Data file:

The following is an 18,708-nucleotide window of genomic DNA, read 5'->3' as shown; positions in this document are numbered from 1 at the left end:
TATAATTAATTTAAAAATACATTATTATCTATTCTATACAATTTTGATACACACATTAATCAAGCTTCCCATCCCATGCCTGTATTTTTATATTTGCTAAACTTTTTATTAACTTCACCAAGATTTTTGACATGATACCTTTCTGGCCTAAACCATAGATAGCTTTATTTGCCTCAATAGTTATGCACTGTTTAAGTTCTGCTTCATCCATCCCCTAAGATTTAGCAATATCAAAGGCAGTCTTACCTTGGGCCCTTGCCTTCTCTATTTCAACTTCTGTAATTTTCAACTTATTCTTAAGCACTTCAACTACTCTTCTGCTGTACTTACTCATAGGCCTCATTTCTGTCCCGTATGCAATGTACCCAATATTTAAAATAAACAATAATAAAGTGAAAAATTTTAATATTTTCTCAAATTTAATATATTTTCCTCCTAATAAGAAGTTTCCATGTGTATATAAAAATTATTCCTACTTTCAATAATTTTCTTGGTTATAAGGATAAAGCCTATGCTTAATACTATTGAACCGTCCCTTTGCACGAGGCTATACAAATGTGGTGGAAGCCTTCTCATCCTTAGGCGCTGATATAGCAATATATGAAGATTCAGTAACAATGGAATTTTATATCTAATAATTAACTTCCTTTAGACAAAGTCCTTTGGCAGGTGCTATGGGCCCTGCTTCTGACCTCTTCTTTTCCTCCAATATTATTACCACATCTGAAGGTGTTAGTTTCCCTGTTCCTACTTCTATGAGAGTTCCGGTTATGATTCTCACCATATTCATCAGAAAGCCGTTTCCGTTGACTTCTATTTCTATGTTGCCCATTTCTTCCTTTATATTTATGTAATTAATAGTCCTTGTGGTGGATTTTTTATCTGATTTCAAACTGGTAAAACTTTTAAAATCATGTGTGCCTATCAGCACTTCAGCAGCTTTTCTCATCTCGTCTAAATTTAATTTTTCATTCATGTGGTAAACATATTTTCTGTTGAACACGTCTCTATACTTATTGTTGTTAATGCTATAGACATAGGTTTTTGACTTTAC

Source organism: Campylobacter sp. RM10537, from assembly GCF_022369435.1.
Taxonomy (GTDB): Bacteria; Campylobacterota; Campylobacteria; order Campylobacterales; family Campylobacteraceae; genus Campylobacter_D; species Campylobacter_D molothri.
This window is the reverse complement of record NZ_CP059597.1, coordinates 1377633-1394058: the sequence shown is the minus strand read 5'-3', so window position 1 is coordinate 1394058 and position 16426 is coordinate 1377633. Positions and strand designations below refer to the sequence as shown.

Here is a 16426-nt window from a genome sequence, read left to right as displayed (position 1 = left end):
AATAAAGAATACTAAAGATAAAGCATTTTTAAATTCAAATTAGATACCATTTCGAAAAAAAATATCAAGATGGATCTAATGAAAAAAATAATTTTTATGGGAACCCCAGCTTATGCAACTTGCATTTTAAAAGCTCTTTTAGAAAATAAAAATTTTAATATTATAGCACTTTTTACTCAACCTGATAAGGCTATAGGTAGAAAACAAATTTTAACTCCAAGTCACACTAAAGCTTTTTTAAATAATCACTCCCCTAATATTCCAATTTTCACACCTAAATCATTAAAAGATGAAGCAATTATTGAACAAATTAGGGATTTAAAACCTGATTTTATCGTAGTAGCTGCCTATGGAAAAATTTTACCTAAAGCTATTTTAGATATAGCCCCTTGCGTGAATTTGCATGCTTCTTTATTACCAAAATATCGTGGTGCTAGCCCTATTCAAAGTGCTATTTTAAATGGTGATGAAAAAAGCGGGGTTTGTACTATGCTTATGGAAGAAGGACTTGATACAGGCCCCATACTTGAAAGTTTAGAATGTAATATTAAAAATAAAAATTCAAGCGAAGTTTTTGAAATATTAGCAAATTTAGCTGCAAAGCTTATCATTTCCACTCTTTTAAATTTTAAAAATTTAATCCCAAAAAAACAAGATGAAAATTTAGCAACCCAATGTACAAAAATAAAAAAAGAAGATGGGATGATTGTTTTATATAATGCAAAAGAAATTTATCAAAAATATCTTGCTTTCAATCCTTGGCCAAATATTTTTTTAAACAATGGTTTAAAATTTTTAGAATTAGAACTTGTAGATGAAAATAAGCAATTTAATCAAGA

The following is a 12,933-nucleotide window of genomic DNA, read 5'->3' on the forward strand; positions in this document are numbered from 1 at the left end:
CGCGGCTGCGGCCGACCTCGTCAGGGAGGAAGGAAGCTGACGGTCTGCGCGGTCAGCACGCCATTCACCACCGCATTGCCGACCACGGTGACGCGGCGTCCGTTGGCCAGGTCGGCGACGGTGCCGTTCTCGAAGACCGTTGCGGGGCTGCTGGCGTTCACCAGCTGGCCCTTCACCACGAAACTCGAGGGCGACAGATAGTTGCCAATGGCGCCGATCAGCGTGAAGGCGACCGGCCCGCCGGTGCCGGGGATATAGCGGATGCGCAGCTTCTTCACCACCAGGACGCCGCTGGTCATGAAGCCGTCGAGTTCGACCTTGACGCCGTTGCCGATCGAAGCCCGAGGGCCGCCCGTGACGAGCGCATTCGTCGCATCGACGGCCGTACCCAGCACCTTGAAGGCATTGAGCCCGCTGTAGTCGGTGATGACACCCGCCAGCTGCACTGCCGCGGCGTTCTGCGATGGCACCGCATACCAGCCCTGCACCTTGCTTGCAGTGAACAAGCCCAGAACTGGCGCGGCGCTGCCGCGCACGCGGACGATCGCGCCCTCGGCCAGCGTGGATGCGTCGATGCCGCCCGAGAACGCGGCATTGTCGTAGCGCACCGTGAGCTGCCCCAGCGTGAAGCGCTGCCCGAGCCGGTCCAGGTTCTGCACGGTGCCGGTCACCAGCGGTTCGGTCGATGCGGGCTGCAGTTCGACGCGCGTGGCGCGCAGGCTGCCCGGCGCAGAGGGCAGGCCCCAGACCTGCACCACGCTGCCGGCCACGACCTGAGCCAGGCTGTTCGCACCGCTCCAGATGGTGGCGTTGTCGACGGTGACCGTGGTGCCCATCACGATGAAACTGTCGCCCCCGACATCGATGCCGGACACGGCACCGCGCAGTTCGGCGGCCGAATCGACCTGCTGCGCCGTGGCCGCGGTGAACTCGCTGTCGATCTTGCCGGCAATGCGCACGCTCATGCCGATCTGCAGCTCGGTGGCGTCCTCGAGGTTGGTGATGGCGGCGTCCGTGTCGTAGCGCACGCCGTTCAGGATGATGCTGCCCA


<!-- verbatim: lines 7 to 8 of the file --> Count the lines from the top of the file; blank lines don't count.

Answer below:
AATAAAGAATACTAAAGATAAAGCATTTTTAAATTCAAATTAGATACCATTTCGAAAAAAAATATCAAGATGGATCTAATGAAAAAAATAATTTTTATGGGAACCCCAGCTTATGCAACTTGCATTTTAAAAGCTCTTTTAGAAAATAAAAATTTTAATATTATAGCACTTTTTACTCAACCTGATAAGGCTATAGGTAGAAAACAAATTTTAACTCCAAGTCACACTAAAGCTTTTTTAAATAATCACTCCCCTAATATTCCAATTTTCACACCTAAATCATTAAAAGATGAAGCAATTATTGAACAAATTAGGGATTTAAAACCTGATTTTATCGTAGTAGCTGCCTATGGAAAAATTTTACCTAAAGCTATTTTAGATATAGCCCCTTGCGTGAATTTGCATGCTTCTTTATTACCAAAATATCGTGGTGCTAGCCCTATTCAAAGTGCTATTTTAAATGGTGATGAAAAAAGCGGGGTTTGTACTATGCTTATGGAAGAAGGACTTGATACAGGCCCCATACTTGAAAGTTTAGAATGTAATATTAAAAATAAAAATTCAAGCGAAGTTTTTGAAATATTAGCAAATTTAGCTGCAAAGCTTATCATTTCCACTCTTTTAAATTTTAAAAATTTAATCCCAAAAAAACAAGATGAAAATTTAGCAACCCAATGTACAAAAATAAAAAAAGAAGATGGGATGATTGTTTTATATAATGCAAAAGAAATTTATCAAAAATATCTTGCTTTCAATCCTTGGCCAAATATTTTTTTAAACAATGGTTTAAAATTTTTAGAATTAGAACTTGTAGATGAAAATAAGCAATTTAATCAAGA

The following is a 12,933-nucleotide window of genomic DNA, read 5'->3' on the forward strand; positions in this document are numbered from 1 at the left end: